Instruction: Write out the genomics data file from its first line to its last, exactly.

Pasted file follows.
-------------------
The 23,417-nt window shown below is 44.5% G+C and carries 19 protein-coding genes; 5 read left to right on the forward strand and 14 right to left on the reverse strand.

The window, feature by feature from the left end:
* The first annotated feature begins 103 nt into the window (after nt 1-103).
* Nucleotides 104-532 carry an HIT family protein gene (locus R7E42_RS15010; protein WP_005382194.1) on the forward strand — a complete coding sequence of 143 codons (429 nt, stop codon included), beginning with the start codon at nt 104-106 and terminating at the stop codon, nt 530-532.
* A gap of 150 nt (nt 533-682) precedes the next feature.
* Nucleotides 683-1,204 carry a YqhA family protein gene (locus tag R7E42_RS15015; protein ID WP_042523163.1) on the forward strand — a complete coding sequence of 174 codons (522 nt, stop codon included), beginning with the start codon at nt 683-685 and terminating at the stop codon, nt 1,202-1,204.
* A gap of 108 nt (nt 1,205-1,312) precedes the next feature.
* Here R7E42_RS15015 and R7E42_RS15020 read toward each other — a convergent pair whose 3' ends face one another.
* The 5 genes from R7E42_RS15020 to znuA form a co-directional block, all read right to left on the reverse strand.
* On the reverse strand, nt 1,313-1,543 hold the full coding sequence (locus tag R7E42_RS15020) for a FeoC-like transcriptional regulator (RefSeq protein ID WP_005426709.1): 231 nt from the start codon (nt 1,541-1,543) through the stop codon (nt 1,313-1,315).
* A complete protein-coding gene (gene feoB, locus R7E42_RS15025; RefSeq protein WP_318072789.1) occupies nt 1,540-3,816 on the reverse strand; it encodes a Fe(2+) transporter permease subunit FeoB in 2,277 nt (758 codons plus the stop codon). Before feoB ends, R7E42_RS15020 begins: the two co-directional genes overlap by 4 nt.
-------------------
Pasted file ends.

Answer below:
The 23,417-nt window shown below is 44.5% G+C and carries 19 protein-coding genes; 5 read left to right on the forward strand and 14 right to left on the reverse strand.

The window, feature by feature from the left end:
* The first annotated feature begins 103 nt into the window (after nt 1-103).
* Nucleotides 104-532 carry an HIT family protein gene (locus R7E42_RS15010; protein WP_005382194.1) on the forward strand — a complete coding sequence of 143 codons (429 nt, stop codon included), beginning with the start codon at nt 104-106 and terminating at the stop codon, nt 530-532.
* A gap of 150 nt (nt 533-682) precedes the next feature.
* Nucleotides 683-1,204 carry a YqhA family protein gene (locus tag R7E42_RS15015; protein ID WP_042523163.1) on the forward strand — a complete coding sequence of 174 codons (522 nt, stop codon included), beginning with the start codon at nt 683-685 and terminating at the stop codon, nt 1,202-1,204.
* A gap of 108 nt (nt 1,205-1,312) precedes the next feature.
* Here R7E42_RS15015 and R7E42_RS15020 read toward each other — a convergent pair whose 3' ends face one another.
* The 5 genes from R7E42_RS15020 to znuA form a co-directional block, all read right to left on the reverse strand.
* On the reverse strand, nt 1,313-1,543 hold the full coding sequence (locus tag R7E42_RS15020) for a FeoC-like transcriptional regulator (RefSeq protein ID WP_005426709.1): 231 nt from the start codon (nt 1,541-1,543) through the stop codon (nt 1,313-1,315).
* A complete protein-coding gene (gene feoB, locus R7E42_RS15025; RefSeq protein WP_318072789.1) occupies nt 1,540-3,816 on the reverse strand; it encodes a Fe(2+) transporter permease subunit FeoB in 2,277 nt (758 codons plus the stop codon). Before feoB ends, R7E42_RS15020 begins: the two co-directional genes overlap by 4 nt.